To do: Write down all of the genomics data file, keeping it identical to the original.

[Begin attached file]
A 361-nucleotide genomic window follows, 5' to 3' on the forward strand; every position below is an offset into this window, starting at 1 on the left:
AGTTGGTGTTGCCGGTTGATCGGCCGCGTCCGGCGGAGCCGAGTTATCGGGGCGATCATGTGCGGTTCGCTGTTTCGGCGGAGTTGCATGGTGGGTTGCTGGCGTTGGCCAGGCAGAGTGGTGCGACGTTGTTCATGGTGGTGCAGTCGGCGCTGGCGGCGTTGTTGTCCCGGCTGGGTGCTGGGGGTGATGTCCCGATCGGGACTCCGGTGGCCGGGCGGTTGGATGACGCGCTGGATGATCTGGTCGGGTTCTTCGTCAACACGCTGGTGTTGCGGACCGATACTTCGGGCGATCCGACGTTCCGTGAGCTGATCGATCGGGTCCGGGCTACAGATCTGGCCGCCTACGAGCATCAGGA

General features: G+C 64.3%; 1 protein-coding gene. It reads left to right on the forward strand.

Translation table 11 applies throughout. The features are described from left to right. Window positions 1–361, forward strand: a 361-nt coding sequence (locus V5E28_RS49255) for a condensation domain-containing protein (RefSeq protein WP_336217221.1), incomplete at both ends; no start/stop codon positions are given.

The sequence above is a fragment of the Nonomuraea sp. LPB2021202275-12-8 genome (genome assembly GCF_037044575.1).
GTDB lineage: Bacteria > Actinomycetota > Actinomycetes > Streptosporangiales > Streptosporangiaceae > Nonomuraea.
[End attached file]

A 361-nucleotide genomic window follows, 5' to 3' on the forward strand; every position below is an offset into this window, starting at 1 on the left:
AGTTGGTGTTGCCGGTTGATCGGCCGCGTCCGGCGGAGCCGAGTTATCGGGGCGATCATGTGCGGTTCGCTGTTTCGGCGGAGTTGCATGGTGGGTTGCTGGCGTTGGCCAGGCAGAGTGGTGCGACGTTGTTCATGGTGGTGCAGTCGGCGCTGGCGGCGTTGTTGTCCCGGCTGGGTGCTGGGGGTGATGTCCCGATCGGGACTCCGGTGGCCGGGCGGTTGGATGACGCGCTGGATGATCTGGTCGGGTTCTTCGTCAACACGCTGGTGTTGCGGACCGATACTTCGGGCGATCCGACGTTCCGTGAGCTGATCGATCGGGTCCGGGCTACAGATCTGGCCGCCTACGAGCATCAGGA

General features: G+C 64.3%; 1 protein-coding gene. It reads left to right on the forward strand.

Translation table 11 applies throughout. The features are described from left to right. Window positions 1–361, forward strand: a 361-nt coding sequence (locus V5E28_RS49255) for a condensation domain-containing protein (RefSeq protein WP_336217221.1), incomplete at both ends; no start/stop codon positions are given.

The sequence above is a fragment of the Nonomuraea sp. LPB2021202275-12-8 genome (genome assembly GCF_037044575.1).
GTDB lineage: Bacteria > Actinomycetota > Actinomycetes > Streptosporangiales > Streptosporangiaceae > Nonomuraea.